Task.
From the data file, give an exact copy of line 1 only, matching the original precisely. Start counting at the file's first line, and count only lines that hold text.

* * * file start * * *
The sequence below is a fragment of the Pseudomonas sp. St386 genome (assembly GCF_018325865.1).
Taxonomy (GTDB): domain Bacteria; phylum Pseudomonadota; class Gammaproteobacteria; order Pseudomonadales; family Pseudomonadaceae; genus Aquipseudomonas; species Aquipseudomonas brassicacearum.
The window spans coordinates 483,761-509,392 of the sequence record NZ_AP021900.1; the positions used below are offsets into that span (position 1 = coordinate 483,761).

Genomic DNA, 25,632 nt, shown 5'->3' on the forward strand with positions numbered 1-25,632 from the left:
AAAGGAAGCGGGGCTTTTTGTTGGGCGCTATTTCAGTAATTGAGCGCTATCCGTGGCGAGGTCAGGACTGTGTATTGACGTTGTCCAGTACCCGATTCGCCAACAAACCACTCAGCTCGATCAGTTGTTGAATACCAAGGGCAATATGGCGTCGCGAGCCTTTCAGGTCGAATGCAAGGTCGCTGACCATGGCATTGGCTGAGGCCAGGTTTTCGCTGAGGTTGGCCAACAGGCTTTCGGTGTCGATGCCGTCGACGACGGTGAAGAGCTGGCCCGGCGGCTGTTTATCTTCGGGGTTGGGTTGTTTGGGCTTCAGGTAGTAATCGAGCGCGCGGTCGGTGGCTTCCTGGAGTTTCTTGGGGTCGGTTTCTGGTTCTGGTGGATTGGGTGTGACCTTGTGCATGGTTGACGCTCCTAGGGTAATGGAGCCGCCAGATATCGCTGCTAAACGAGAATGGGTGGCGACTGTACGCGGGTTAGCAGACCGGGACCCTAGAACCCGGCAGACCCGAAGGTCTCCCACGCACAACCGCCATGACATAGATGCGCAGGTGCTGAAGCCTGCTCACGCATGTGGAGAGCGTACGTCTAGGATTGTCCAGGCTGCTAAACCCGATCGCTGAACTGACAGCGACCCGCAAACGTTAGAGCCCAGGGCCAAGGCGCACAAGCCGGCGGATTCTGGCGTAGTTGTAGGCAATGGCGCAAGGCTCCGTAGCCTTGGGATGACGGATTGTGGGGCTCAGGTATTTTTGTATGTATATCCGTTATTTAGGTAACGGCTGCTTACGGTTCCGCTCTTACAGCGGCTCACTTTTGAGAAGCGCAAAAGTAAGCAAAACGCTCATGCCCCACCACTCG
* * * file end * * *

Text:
The sequence below is a fragment of the Pseudomonas sp. St386 genome (assembly GCF_018325865.1).